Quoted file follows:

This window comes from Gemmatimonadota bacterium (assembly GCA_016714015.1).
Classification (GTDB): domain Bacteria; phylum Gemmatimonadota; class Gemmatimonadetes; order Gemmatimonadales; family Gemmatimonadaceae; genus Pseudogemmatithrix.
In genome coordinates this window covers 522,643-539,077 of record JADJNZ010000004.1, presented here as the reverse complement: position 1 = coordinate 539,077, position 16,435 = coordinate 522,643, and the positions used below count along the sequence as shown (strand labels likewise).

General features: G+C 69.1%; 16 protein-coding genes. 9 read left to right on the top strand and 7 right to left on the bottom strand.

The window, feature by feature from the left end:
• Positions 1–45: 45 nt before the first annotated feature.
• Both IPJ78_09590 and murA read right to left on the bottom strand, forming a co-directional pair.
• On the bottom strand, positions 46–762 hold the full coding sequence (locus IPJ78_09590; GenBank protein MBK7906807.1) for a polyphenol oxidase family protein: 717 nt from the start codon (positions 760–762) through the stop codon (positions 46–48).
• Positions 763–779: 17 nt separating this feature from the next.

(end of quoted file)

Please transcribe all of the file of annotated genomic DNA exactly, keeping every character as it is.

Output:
This window comes from Gemmatimonadota bacterium (assembly GCA_016714015.1).
Classification (GTDB): domain Bacteria; phylum Gemmatimonadota; class Gemmatimonadetes; order Gemmatimonadales; family Gemmatimonadaceae; genus Pseudogemmatithrix.
In genome coordinates this window covers 522,643-539,077 of record JADJNZ010000004.1, presented here as the reverse complement: position 1 = coordinate 539,077, position 16,435 = coordinate 522,643, and the positions used below count along the sequence as shown (strand labels likewise).

General features: G+C 69.1%; 16 protein-coding genes. 9 read left to right on the top strand and 7 right to left on the bottom strand.

The window, feature by feature from the left end:
• Positions 1–45: 45 nt before the first annotated feature.
• Both IPJ78_09590 and murA read right to left on the bottom strand, forming a co-directional pair.
• On the bottom strand, positions 46–762 hold the full coding sequence (locus IPJ78_09590; GenBank protein MBK7906807.1) for a polyphenol oxidase family protein: 717 nt from the start codon (positions 760–762) through the stop codon (positions 46–48).
• Positions 763–779: 17 nt separating this feature from the next.